Transgender community left out of vaccination programme

Four people of the transgender community, commonly known as hijra, were collecting money from vehicles in the capital’s Mouchak area at around 11:00am on 1 August. One of them, Bithi Hijra, has a smartphone but does not know how to register for the Covid vaccine.

Bithi said she, as well as others of the community, is interested to take the vaccine but does not know the process.

Many of the community are out of the vaccination programme. They said they are willing to get vaccinated but facing many obstacles. Sources from Directorate General of Health Services (DGHS) said they do not have any plan right now about vaccinating the hijra community.

Registration for the vaccine started in the country on 27 January and inoculation started on 7 February. The age limit for the vaccination has been lowered to 18 recently. The authorities are administering Oxford-AstraZeneca, Sinopharm, Moderna and Pfizer vaccines in the country. Over 12.85 million people have taken the jab so far. Yet, the hijra community has been left out of the vaccination programme in over six months.

Upon talking with some people of the transgender community, it has been learnt that various obstacles discourage them to take the vaccine. Fear to take the vaccine, having no birth certificate or national identity (NID) card and the absence of a separate category for hijras on Surokkha app are the main obstacles to get the vaccine. There are 25 categories on the Surokkha app and website but not any for hijras.

Sachetan Somajseba Hijra Sangha is an organisation that works on the rights of the transgender community. The organisation consists of 450 members. They said many hijras have contracted Covid while many had taken medicine as per physicians’ prescriptions after showing symptoms.

Organisation's secretary Evan Ahmed said, “I tested Covid positive in May last year. I cannot take the vaccine yet. Men and women can specify their gender on the vaccine registration app, but there is no such chance for hijras to identify their gender. How can we take the vaccine as we don’t have any recognition?”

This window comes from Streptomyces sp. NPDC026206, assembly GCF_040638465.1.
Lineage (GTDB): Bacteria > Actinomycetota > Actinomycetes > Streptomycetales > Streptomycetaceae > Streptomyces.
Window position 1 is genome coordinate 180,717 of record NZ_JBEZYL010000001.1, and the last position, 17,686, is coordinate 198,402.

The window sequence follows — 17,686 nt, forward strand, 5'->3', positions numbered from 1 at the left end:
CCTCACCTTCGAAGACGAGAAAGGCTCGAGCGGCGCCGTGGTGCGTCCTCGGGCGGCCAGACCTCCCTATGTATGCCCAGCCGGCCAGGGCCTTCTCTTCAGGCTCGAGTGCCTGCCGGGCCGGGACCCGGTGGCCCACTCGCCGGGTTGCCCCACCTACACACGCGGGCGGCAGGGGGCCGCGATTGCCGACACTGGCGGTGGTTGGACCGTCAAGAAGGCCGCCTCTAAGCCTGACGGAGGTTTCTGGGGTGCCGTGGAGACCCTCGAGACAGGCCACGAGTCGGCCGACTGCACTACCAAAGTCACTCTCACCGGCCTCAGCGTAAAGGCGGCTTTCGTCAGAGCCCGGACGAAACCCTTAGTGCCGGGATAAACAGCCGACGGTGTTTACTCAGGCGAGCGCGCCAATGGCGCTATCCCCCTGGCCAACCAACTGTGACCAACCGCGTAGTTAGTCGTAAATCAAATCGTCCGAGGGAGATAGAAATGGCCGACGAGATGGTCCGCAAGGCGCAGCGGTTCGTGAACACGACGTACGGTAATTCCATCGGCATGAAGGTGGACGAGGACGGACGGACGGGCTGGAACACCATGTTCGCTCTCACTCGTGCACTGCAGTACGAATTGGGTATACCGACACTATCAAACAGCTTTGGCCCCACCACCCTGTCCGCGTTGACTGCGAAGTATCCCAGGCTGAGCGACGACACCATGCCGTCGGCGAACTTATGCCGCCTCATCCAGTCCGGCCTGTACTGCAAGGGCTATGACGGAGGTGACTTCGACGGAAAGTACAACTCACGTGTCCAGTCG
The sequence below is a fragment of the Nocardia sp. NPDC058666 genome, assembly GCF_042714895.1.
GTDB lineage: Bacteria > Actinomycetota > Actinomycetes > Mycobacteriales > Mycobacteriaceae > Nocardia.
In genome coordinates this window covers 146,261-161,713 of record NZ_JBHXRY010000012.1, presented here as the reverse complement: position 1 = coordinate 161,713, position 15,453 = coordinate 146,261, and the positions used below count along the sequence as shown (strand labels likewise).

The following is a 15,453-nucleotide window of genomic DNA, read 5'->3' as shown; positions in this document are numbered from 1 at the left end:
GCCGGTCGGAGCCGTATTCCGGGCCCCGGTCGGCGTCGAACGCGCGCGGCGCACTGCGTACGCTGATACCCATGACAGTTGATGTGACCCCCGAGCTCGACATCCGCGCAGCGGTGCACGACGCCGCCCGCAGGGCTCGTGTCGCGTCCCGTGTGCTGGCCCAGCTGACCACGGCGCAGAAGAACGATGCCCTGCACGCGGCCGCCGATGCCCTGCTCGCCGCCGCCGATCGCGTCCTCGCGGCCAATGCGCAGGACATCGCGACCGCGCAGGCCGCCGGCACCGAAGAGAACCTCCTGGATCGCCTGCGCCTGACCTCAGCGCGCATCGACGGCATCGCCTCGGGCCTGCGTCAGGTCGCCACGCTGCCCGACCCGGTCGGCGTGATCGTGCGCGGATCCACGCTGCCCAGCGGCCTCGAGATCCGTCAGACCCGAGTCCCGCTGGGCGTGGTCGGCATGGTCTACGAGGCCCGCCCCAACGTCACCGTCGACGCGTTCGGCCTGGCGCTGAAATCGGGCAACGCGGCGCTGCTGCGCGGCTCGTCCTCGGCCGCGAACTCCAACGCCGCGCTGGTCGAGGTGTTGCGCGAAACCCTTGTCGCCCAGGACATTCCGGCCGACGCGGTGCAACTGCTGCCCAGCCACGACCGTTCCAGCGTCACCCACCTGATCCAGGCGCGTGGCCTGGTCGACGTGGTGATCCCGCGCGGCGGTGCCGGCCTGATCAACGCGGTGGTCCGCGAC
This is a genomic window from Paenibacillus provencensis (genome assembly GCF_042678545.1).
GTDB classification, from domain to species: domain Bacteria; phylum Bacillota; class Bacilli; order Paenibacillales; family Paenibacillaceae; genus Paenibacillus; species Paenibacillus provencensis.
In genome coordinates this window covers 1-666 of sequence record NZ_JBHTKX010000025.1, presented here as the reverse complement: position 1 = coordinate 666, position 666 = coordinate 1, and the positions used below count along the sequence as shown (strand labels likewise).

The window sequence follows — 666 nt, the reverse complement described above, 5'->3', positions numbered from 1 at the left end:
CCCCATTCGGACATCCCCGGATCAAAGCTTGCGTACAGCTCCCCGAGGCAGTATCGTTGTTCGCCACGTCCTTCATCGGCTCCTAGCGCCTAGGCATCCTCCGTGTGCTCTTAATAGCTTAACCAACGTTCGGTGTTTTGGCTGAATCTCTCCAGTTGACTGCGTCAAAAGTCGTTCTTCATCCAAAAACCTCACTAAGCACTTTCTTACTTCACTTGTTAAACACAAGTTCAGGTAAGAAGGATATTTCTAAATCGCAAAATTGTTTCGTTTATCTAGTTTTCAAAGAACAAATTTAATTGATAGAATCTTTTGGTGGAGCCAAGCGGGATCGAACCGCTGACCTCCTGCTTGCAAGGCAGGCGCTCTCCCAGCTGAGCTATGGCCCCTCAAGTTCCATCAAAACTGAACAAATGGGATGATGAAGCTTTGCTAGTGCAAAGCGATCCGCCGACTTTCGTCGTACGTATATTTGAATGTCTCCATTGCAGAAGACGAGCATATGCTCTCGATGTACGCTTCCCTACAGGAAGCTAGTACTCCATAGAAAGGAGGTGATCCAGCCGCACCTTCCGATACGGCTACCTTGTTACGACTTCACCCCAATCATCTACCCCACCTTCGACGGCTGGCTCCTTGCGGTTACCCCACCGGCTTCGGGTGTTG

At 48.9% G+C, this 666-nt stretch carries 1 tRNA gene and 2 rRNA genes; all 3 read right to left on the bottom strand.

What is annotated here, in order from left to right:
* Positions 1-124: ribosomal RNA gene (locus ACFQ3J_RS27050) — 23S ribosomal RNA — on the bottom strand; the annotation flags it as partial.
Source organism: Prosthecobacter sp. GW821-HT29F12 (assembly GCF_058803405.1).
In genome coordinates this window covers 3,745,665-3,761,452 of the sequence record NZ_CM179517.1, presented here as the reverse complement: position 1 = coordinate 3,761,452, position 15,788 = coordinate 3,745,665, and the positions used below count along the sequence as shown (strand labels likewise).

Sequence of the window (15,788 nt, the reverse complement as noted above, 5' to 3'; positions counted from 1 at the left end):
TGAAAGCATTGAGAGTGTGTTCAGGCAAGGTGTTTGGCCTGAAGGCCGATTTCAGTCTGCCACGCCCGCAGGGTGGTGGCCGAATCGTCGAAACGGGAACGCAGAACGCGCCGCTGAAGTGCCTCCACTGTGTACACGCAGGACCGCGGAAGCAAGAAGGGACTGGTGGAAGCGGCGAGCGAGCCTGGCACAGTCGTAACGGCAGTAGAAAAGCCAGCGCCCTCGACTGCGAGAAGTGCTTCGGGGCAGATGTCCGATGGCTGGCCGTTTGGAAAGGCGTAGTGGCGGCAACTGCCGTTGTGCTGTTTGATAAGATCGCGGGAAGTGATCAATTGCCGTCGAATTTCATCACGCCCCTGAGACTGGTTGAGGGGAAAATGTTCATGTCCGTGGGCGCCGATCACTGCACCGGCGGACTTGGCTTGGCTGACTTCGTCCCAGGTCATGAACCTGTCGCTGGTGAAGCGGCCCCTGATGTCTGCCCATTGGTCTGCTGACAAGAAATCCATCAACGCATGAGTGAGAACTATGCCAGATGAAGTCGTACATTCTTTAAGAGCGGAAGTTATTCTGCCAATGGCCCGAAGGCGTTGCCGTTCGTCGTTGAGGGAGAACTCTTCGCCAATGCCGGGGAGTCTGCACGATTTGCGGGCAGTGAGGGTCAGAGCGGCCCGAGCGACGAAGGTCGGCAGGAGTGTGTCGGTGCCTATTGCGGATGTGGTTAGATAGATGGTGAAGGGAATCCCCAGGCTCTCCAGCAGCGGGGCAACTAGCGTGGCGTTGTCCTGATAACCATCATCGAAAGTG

DGHS officials said they do not have any plan to bring the hijras under the vaccine coverage as of now but they would get priority in registration. The authorities would arrange vaccines for hijra community if any organisation of the community directly comes to MIS of DGHS.

DGHS spokesperson Robed Amin said there is no bar for the hijra people to take the vaccine and those who are eligible in terms of age can register from Surokkha app.

He said the process would be easier if any development organisation working on hijra rights come forward.

There is no updated data on the number of hijras in the country. According to a survey of the social services department conducted in 2013, there are around 10,000 hijras in the country. But organisations working on the transgender community think the number would be more than 100,000.

The transgender community was granted the right to vote under their own gender in 2019. They were registered only as women or men on the national voters' list previously. They can now identify themselves as people of ‘hijra’ gender on passport and NID cards. Although they were recognised by the state, this community is still marginalised as most of them do not have birth certificates, NID or passport.

Shahnewaz Shrabonti, a member of the transgender community from the city’s Manda area, said she did not get the vaccine despite having the NID card.

“I went to Mugda Hospital. The app showed me as a male while registering for the vaccine. But I’m a hijra, not a male. There was no such option in that app,” Shrabonti said.

Nupur Hijra of Manda said a total of 62 people from their community live in the area. They want to get vaccines but many of them do not have NID cards and they are not also familiar/comfortable with online registration.

“We do have the right to live as citizens. But none stands beside us,” she said.

Hijras mainly earn their livelihood through collecting toll on public transport, streets, markets or dancing at different social functions. Some of them are also sex workers. Public health experts marked all these as risky works. They think hijras are at risk of getting infected but there are no separate studies on the rate of infection or death of this community.

Experts think that the transgender community should be brought under the vaccine coverage on a priority basis.

Executive member of Bangladesh Health Watch and former director of IEDCR Jakir Hossain said the hijras are highly susceptible to the virus but they are neglected in the vaccine programme.

DGHS should bring them under vaccine coverage soon, he added.